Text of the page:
It’s a big deal because we make it a big deal. According to some counts, over 99% of American households have at least 1 television set. We talk about TV, we dream about TV, we have TV shows where people talk about TV shows. We even have a whole city devoted to producing TV content.
While many people consider America (specifically Hollywood) to be the worldwide Mecca for all things TV related, America is not the only country out there generating some high quality programming. America may be the biggest fish in the pond, but it certainly isn’t the only one.
Lots of American shows have foreign counterparts that are the spitting image of what you might expect to see here in the U S of A. While some of these foreign shows are derivatives of American creativity, a heaping pile of American shows stole the idea from somewhere else. So, let’s transcend cultural and political border to see what shows many people on earth have in common.
1. The Office
The Office is a hit show over here in America. It features a sort of dry humor that focuses on everyday life and thrives on uncomfortable, awkward situations. In fact, there’s a name for that type of humor. What do they call it? Oh, it’s on the tip of my tongue…
Oh, yeah. British humor.
The Brits came up with the original version of The Office, which I think is not really a giant news flash to any fans of the show, but what fans really do need to understand is that the show does more than just borrow the title and premise. It also operates entirely by borrowing that unique style of British humor.
While American comedy certainly has a tendency to be direct, physical, occasionally juvenile, and in-your-face, it’s nice to see that British shows can thrive over here in the States.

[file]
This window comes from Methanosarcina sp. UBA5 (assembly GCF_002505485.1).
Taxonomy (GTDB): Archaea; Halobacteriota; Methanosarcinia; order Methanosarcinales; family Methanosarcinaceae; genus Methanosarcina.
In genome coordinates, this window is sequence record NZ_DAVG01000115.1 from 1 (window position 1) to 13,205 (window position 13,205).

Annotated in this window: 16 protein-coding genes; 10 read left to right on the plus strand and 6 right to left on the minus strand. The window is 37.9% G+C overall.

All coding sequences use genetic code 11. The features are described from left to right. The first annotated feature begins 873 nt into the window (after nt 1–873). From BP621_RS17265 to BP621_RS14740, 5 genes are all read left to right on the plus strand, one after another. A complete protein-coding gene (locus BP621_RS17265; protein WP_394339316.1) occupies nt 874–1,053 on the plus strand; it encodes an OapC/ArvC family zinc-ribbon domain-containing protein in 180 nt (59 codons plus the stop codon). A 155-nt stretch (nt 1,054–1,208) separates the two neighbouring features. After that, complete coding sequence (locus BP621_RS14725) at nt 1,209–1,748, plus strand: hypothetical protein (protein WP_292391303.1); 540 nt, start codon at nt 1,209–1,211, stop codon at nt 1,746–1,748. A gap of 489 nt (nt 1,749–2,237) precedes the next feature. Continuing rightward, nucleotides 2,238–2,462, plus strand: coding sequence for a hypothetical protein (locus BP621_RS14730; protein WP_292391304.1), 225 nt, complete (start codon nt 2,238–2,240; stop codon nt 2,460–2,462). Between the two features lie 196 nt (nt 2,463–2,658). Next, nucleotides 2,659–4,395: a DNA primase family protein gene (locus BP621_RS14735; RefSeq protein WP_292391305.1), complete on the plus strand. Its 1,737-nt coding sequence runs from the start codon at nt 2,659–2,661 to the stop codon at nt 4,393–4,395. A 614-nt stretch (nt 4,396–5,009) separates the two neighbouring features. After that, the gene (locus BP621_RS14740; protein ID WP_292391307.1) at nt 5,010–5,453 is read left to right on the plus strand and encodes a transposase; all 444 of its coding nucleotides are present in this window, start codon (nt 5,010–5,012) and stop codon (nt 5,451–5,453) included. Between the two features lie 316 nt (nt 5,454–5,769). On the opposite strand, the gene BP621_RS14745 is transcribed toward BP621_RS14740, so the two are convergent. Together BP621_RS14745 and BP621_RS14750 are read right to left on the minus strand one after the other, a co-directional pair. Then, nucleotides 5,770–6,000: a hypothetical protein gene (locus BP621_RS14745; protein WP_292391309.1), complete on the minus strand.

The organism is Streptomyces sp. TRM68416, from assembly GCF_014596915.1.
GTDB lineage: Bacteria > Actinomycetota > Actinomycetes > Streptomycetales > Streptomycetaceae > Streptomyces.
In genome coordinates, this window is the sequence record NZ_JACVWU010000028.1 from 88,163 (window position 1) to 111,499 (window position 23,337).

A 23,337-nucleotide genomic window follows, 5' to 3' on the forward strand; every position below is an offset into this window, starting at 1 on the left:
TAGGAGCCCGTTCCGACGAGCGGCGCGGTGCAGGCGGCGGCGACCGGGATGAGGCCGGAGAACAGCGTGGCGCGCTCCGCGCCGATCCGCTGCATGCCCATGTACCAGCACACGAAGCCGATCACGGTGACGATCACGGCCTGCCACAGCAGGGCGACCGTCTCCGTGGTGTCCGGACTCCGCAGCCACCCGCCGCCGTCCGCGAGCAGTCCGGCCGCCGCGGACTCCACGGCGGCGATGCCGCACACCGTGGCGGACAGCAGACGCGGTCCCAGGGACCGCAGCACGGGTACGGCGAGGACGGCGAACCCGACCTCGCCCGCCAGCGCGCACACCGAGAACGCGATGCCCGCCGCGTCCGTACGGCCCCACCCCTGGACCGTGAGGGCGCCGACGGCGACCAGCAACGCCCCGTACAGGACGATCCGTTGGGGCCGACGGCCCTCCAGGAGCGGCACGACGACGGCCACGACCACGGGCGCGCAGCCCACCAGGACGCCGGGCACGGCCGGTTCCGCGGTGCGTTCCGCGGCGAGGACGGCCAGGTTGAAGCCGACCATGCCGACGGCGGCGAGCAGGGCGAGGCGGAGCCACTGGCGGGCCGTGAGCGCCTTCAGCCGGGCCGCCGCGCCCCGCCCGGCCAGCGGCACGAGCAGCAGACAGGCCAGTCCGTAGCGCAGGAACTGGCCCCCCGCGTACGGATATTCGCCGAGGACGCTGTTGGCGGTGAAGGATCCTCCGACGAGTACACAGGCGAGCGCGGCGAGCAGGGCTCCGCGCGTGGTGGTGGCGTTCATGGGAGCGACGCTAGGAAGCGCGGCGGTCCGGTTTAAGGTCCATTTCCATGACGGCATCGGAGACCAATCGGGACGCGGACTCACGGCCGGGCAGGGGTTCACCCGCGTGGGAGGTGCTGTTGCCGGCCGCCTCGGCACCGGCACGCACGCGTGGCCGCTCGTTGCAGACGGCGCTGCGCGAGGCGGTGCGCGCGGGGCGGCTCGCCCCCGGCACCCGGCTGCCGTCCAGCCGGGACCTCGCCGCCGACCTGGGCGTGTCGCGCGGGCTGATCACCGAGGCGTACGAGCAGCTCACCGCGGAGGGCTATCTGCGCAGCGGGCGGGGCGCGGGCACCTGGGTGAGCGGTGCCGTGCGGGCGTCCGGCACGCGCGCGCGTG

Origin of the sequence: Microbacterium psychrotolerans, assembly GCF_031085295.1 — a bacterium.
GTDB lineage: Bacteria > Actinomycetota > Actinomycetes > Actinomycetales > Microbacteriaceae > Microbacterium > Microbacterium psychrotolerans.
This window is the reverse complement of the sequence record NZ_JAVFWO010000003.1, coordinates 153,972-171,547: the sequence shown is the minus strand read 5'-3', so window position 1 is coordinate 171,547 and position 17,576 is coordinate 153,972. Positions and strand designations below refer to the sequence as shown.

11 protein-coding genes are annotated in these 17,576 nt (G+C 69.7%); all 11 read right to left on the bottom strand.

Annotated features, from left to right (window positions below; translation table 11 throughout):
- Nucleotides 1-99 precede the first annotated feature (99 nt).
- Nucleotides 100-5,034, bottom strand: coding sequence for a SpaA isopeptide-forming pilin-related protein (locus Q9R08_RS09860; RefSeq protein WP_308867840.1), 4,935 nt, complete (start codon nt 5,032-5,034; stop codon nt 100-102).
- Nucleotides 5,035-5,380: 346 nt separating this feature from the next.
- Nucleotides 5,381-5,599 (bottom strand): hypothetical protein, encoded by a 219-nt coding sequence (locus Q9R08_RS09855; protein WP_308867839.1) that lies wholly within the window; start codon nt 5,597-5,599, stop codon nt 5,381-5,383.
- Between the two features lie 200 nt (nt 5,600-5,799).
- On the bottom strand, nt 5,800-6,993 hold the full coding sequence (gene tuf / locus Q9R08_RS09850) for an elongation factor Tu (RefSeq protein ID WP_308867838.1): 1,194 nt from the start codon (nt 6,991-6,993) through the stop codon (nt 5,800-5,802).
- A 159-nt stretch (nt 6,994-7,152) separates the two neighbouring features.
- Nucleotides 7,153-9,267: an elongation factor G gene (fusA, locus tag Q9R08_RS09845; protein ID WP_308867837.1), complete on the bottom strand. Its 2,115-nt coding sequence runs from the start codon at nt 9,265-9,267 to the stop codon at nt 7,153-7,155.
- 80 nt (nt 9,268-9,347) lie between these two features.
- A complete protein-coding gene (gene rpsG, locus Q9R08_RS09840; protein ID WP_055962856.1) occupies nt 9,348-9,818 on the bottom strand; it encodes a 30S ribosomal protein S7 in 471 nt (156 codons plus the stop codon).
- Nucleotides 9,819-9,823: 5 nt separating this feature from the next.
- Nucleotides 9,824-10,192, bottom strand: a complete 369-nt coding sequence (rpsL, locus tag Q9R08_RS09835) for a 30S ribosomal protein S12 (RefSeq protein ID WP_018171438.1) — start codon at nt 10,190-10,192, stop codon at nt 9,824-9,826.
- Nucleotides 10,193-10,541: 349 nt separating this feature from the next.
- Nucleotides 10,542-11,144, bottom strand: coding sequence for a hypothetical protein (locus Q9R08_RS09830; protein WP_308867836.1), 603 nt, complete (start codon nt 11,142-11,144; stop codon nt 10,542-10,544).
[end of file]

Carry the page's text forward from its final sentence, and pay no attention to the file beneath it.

2. [Country’s] Got Talent!
Wait a second, are those Brits trying to show off how good they are? Do they think they’re better than us or something? We’ll show them! We’ll prove that we’re more talented than every last tea-sucking one of them!
And yet, with 39 “Got Talent” spin-offs and 6 seasons of America’s Got Talent (and counting), the world has yet to produce anyone more gripping than Susan Boyle.
3. Mythological X (Israel) & The Ex List (US)
I could go on all day about all of the stole we stole from England, but I think that would get dull pretty fast. We use their language, we robbed their colonies from them in the American Revolution (YOU-ESS-AY! YOU-ESS-AY!), and we shamelessly rob every show that the BBC pumps out. Let’s spread the love (read: plagiarism) and check out shows from other countries that we’ve swiped.
Israeli creator Sigal Avin thought up a clever little romantic comedy that Americans promptly stole, quickly crossing out every instance of “falafel” in the script and replacing it with “burgers.”
Mythological X follows a woman trying to find the one ex from her past who, according to her psychic, is the love of her life. American writers fleshed her out a little bit by giving her a career and hobbies other than boy chasing, but the show still flopped. Maybe she should have asked her psychic about how the ratings would look.
Evidently, we learned our lesson not to steal from our Israeli friends, as the show was cancelled after a measly 4 episodes.
4. Takeshi’s Castle (Japan) & Wipeout (US)
Takeshi’s Castle is a Japanese game show.
That’s pretty much the only thing that non-Japanese can tell you about this show, because any episodes that Americans see are dubbed – and badly at that. Ignoring the fact that the writers intentionally ignore and butcher the dialogue, it’s still pretty easy to get the basics of the show.
A hundred or so contestants struggle their way through a brutally unforgiving obstacle course to see how many people make it out the other end.
Many of the collisions are obviously painful, and virtually every game is designed to make failure as embarrassing as possible. Combine that with a bunch of Japanese Average Jo’s who are smiling and optimistic despite the pain they’re enduring, and you’ve got a hit show.
America swiped the idea from the Brits, who stole the idea from the Japanese. Despite the fact that the game got telephoned two stages, it’s still fairly similar.
The US version has a much bigger budget, which has resulted in much more elaborate and involved obstacles. That’s neat and all, but sometimes simpler is better. You don’t need Seussical death traps to create humor. Sometimes, a tightrope and a pit of water is all you need for hilarity.